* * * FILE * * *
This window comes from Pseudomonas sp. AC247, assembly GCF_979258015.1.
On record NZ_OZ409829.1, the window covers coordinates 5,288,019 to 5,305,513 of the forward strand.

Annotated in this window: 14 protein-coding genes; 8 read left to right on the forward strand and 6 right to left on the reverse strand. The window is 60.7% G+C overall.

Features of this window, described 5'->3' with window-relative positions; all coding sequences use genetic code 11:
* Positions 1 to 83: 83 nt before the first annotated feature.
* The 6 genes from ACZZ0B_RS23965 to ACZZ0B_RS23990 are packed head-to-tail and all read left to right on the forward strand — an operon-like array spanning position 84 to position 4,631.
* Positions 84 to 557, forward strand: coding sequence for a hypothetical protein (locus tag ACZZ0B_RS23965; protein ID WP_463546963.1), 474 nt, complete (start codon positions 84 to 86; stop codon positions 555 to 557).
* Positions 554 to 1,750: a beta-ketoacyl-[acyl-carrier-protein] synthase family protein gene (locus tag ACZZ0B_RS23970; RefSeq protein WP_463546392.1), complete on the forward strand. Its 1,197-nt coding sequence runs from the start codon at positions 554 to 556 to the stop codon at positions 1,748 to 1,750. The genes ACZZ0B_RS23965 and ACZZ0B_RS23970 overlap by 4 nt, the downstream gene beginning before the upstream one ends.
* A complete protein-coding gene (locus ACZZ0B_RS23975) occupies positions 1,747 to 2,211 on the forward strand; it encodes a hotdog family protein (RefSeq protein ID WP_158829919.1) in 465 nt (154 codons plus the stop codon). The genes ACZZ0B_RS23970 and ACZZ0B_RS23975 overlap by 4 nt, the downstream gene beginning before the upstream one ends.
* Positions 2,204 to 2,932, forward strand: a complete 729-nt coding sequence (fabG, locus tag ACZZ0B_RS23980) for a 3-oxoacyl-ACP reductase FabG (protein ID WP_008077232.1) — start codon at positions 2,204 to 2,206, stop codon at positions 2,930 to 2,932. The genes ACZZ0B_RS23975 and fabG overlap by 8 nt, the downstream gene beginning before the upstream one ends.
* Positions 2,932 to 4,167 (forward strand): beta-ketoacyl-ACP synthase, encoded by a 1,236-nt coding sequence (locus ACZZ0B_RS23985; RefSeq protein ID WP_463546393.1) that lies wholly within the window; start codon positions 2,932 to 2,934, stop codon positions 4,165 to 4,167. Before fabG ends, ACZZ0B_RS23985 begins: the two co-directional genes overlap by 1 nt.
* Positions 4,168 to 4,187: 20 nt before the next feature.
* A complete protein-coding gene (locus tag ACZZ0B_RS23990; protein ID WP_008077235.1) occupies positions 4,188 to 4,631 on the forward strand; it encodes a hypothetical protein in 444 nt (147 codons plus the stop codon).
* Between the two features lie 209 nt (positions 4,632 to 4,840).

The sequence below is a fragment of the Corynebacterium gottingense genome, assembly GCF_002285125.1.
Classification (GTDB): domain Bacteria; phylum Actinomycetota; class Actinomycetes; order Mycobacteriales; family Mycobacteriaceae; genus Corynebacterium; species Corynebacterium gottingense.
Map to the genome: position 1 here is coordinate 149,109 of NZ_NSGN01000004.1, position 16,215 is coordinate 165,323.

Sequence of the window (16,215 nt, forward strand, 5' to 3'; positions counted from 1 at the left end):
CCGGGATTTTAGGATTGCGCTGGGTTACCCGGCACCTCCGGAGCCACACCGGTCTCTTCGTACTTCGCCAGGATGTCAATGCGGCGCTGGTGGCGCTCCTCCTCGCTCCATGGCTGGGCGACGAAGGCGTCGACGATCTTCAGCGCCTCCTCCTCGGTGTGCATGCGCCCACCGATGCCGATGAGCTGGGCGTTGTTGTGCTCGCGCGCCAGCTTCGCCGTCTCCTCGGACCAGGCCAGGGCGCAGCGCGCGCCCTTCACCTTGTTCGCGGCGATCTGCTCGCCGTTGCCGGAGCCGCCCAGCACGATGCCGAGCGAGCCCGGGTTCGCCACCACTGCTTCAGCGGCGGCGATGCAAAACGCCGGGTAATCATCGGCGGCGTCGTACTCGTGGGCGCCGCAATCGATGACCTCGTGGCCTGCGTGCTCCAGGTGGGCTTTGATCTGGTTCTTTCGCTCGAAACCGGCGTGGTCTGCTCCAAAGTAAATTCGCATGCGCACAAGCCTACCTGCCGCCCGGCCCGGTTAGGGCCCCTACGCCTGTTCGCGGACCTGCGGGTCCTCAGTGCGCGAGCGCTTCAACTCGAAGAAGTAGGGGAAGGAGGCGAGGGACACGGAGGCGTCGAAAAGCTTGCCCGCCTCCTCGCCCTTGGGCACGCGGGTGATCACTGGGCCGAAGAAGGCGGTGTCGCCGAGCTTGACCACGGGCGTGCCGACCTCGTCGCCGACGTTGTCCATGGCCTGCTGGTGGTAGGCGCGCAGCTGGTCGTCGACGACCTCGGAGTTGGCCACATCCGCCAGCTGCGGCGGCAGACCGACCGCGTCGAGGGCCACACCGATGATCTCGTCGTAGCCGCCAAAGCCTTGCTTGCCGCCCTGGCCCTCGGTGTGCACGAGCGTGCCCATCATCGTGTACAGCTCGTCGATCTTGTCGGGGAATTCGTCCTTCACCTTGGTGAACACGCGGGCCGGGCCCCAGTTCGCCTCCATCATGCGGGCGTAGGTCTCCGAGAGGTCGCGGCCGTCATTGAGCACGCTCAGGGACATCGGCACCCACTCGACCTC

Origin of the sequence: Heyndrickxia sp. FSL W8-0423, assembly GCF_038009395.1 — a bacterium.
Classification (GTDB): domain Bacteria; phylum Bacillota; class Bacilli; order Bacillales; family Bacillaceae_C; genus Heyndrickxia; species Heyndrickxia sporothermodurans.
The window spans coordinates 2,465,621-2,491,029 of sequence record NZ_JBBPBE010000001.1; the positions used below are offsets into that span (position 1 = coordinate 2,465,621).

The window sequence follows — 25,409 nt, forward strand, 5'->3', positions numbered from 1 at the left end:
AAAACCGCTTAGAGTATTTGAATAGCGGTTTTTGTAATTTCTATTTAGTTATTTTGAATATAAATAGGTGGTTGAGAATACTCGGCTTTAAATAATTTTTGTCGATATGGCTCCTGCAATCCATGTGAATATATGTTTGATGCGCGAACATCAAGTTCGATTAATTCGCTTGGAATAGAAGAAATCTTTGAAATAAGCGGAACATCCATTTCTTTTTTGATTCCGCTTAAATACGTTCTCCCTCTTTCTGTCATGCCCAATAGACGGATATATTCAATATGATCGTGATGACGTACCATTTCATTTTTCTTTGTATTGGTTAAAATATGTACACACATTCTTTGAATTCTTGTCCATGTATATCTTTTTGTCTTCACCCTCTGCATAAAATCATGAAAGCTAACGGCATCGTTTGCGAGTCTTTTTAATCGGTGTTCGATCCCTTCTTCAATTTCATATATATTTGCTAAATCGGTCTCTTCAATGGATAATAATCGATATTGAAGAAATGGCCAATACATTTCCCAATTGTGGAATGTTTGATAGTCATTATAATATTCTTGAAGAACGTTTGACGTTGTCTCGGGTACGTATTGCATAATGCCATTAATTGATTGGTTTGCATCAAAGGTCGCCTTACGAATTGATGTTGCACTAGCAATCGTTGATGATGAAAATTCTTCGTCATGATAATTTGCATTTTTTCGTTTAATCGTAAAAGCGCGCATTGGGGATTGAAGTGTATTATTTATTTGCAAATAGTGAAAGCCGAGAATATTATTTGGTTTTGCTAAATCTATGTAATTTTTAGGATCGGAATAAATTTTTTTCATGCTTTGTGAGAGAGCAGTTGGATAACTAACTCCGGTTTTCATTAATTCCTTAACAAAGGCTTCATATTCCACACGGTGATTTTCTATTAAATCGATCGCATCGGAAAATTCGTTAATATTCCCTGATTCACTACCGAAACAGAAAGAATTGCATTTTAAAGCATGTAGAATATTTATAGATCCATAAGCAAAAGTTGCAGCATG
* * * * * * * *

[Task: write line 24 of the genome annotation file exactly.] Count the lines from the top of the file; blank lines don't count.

AAAACCGCTTAGAGTATTTGAATAGCGGTTTTTGTAATTTCTATTTAGTTATTTTGAATATAAATAGGTGGTTGAGAATACTCGGCTTTAAATAATTTTTGTCGATATGGCTCCTGCAATCCATGTGAATATATGTTTGATGCGCGAACATCAAGTTCGATTAATTCGCTTGGAATAGAAGAAATCTTTGAAATAAGCGGAACATCCATTTCTTTTTTGATTCCGCTTAAATACGTTCTCCCTCTTTCTGTCATGCCCAATAGACGGATATATTCAATATGATCGTGATGACGTACCATTTCATTTTTCTTTGTATTGGTTAAAATATGTACACACATTCTTTGAATTCTTGTCCATGTATATCTTTTTGTCTTCACCCTCTGCATAAAATCATGAAAGCTAACGGCATCGTTTGCGAGTCTTTTTAATCGGTGTTCGATCCCTTCTTCAATTTCATATATATTTGCTAAATCGGTCTCTTCAATGGATAATAATCGATATTGAAGAAATGGCCAATACATTTCCCAATTGTGGAATGTTTGATAGTCATTATAATATTCTTGAAGAACGTTTGACGTTGTCTCGGGTACGTATTGCATAATGCCATTAATTGATTGGTTTGCATCAAAGGTCGCCTTACGAATTGATGTTGCACTAGCAATCGTTGATGATGAAAATTCTTCGTCATGATAATTTGCATTTTTTCGTTTAATCGTAAAAGCGCGCATTGGGGATTGAAGTGTATTATTTATTTGCAAATAGTGAAAGCCGAGAATATTATTTGGTTTTGCTAAATCTATGTAATTTTTAGGATCGGAATAAATTTTTTTCATGCTTTGTGAGAGAGCAGTTGGATAACTAACTCCGGTTTTCATTAATTCCTTAACAAAGGCTTCATATTCCACACGGTGATTTTCTATTAAATCGATCGCATCGGAAAATTCGTTAATATTCCCTGATTCACTACCGAAACAGAAAGAATTGCATTTTAAAGCATGTAGAATATTTATAGATCCATAAGCAAAAGTTGCAGCATG